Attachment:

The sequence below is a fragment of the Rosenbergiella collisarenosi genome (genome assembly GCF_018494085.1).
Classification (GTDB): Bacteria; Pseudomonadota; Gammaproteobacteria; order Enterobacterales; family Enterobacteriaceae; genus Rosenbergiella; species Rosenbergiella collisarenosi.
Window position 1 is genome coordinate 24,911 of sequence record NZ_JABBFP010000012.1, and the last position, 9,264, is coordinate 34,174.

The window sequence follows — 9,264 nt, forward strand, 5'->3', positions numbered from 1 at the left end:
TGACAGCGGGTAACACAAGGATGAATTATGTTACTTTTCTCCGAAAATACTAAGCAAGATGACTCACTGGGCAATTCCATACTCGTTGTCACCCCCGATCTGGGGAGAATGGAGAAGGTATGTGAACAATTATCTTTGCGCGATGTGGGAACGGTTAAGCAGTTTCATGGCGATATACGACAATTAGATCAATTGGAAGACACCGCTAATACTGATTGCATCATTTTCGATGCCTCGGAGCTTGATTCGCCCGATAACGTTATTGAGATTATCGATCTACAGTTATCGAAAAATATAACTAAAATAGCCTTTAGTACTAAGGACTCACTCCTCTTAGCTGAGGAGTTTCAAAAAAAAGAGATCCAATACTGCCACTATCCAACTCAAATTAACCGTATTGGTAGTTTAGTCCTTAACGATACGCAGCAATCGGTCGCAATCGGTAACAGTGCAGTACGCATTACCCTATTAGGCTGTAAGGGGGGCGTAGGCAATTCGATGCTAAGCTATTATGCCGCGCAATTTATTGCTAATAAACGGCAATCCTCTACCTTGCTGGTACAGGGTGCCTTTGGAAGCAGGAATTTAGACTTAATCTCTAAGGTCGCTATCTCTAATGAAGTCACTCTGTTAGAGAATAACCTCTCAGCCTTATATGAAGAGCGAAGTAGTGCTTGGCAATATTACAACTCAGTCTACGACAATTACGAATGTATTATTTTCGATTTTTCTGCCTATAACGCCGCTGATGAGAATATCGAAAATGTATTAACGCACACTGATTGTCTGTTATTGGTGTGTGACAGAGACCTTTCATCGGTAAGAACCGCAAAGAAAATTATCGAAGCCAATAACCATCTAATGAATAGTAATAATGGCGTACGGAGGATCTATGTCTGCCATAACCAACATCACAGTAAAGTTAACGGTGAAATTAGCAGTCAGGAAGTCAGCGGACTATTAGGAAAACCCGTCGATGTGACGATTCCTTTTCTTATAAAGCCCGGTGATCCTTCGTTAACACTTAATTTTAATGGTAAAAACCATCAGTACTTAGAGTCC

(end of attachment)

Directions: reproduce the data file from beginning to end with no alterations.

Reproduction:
The sequence below is a fragment of the Rosenbergiella collisarenosi genome (genome assembly GCF_018494085.1).
Classification (GTDB): Bacteria; Pseudomonadota; Gammaproteobacteria; order Enterobacterales; family Enterobacteriaceae; genus Rosenbergiella; species Rosenbergiella collisarenosi.
Window position 1 is genome coordinate 24,911 of sequence record NZ_JABBFP010000012.1, and the last position, 9,264, is coordinate 34,174.

The window sequence follows — 9,264 nt, forward strand, 5'->3', positions numbered from 1 at the left end:
TGACAGCGGGTAACACAAGGATGAATTATGTTACTTTTCTCCGAAAATACTAAGCAAGATGACTCACTGGGCAATTCCATACTCGTTGTCACCCCCGATCTGGGGAGAATGGAGAAGGTATGTGAACAATTATCTTTGCGCGATGTGGGAACGGTTAAGCAGTTTCATGGCGATATACGACAATTAGATCAATTGGAAGACACCGCTAATACTGATTGCATCATTTTCGATGCCTCGGAGCTTGATTCGCCCGATAACGTTATTGAGATTATCGATCTACAGTTATCGAAAAATATAACTAAAATAGCCTTTAGTACTAAGGACTCACTCCTCTTAGCTGAGGAGTTTCAAAAAAAAGAGATCCAATACTGCCACTATCCAACTCAAATTAACCGTATTGGTAGTTTAGTCCTTAACGATACGCAGCAATCGGTCGCAATCGGTAACAGTGCAGTACGCATTACCCTATTAGGCTGTAAGGGGGGCGTAGGCAATTCGATGCTAAGCTATTATGCCGCGCAATTTATTGCTAATAAACGGCAATCCTCTACCTTGCTGGTACAGGGTGCCTTTGGAAGCAGGAATTTAGACTTAATCTCTAAGGTCGCTATCTCTAATGAAGTCACTCTGTTAGAGAATAACCTCTCAGCCTTATATGAAGAGCGAAGTAGTGCTTGGCAATATTACAACTCAGTCTACGACAATTACGAATGTATTATTTTCGATTTTTCTGCCTATAACGCCGCTGATGAGAATATCGAAAATGTATTAACGCACACTGATTGTCTGTTATTGGTGTGTGACAGAGACCTTTCATCGGTAAGAACCGCAAAGAAAATTATCGAAGCCAATAACCATCTAATGAATAGTAATAATGGCGTACGGAGGATCTATGTCTGCCATAACCAACATCACAGTAAAGTTAACGGTGAAATTAGCAGTCAGGAAGTCAGCGGACTATTAGGAAAACCCGTCGATGTGACGATTCCTTTTCTTATAAAGCCCGGTGATCCTTCGTTAACACTTAATTTTAATGGTAAAAACCATCAGTACTTAGAGTCC